Further details will of course be better discussed in individual card description, but I do think that looking at these in comparison - and also at times in isolation of the progression they may each make within their respective suit (which is also important) - has many revealing aspects.
 

Rusty Neon

hi all ... I agree with jmd. As I've noted in another thread, there are (at least) three alternative yet complementary ways of covering the pip cards:

(1) Same-number thread: studying the four same-number cards of each suit, one number per thread;

(2) Same-suit thread: studying all pips of the same suit, one suit per thread; and

(3) Single-card thread: studying each pip card, one card per thread.

Between options (1) and (2), option (2) is the most meaningful for me. And jmd has made wonderful arguments in support
thereof.

However, option (1) and especially option (2) would result in difficult threads to navigate and post to, if you want to go beyond "general" observations and actually talk in detail about the individual cards, as there would be quite a few cards per single thread. Thus, option (3) is a manageable less confusing way of accomplishing options (1) and (2). With option (3), one can do posts in manageable chunks (one post per card), which for me (at least) is more fun and less resembles work. (Work is for my day job.) As well, with one card per thread, we may even have the chance for more questions and discussion, instead of each of us being monks and posting essays in a vacuum.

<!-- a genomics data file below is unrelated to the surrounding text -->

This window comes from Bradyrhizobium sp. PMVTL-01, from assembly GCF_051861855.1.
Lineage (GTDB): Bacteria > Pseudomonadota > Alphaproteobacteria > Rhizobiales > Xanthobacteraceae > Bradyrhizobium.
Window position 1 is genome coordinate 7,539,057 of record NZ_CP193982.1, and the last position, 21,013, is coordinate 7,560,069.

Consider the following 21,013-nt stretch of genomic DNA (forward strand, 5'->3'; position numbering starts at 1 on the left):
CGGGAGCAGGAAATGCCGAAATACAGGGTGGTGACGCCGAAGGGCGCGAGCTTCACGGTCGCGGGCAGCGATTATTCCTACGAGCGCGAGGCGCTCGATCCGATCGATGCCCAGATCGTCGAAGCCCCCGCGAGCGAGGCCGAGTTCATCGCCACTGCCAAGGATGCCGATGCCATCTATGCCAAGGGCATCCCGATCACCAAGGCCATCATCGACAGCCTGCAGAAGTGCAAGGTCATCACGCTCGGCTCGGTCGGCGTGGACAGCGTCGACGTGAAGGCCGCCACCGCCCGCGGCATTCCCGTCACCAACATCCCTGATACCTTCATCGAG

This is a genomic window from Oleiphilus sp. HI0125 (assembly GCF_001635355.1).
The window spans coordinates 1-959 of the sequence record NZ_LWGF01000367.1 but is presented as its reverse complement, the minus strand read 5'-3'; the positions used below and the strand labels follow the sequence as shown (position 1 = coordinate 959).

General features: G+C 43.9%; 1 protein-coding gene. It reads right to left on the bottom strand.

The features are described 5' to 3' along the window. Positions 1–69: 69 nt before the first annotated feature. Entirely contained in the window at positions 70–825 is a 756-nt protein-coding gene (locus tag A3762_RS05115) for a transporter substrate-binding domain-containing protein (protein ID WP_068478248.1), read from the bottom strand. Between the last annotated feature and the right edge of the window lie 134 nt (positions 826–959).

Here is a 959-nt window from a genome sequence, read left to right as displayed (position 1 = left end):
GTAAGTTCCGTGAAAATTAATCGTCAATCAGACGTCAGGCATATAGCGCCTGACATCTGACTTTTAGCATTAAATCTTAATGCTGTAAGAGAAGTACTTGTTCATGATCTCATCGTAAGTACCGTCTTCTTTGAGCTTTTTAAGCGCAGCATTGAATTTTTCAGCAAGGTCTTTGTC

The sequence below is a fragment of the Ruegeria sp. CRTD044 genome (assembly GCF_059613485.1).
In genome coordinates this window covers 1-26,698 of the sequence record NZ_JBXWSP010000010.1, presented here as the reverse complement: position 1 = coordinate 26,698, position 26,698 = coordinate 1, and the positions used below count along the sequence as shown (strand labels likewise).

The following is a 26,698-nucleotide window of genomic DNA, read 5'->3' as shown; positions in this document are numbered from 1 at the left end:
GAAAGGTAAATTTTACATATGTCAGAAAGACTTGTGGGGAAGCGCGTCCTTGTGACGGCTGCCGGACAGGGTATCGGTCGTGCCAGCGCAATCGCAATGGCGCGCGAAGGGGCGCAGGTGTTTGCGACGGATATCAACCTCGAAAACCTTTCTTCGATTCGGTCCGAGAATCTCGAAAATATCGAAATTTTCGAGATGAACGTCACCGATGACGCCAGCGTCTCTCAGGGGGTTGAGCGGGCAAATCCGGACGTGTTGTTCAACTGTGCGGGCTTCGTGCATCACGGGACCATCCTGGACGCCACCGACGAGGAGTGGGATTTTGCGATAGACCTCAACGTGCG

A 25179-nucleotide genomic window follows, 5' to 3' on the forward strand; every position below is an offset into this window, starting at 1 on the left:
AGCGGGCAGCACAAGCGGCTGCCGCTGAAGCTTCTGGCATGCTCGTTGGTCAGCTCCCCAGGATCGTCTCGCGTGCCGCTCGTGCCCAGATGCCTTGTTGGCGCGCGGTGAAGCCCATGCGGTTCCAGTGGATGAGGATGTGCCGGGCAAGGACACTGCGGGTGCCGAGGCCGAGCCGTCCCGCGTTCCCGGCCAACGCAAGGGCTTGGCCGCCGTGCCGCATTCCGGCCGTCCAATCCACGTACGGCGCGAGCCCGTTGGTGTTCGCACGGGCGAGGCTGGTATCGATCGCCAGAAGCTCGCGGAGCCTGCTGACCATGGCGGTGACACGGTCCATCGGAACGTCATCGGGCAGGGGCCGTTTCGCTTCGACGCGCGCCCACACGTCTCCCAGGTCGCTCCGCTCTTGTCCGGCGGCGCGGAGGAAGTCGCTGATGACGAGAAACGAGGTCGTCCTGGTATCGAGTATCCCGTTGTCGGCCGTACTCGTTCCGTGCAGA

As jmd has mentioned, there's no reason why we can't have all three types of approaches. In any event, you guys can do it however you wish. Frankly, it doesn't matter to me.

In my case, any _detailed_ observations that I'd ever be doing about the pip cards would be in an option (3) thread, or in thematic threads like the Associations thread, or in readings. On the other hand, for option (1) and (2) threads -- assuming that I were even to post to such threads -- I'd only be doing _very general_ "design" observations, rather than detailed discussion/ divinatory-meanings of individual cards.

My two centavos.
 

Moonbow

The Sevens - Hadar

My general thoughts on the Sevens:

Can cards look male and female? I know seven is a masculine number but looking at the comparisons between the four cards the batons and swords have a male feel about them and the cups and coins, a female feel.

The cups and coins have more curves and have a flowing feeling to them. There is more vine/plant in the cups and coins cards and the 7th item (cup and coin) is encircled by the vine.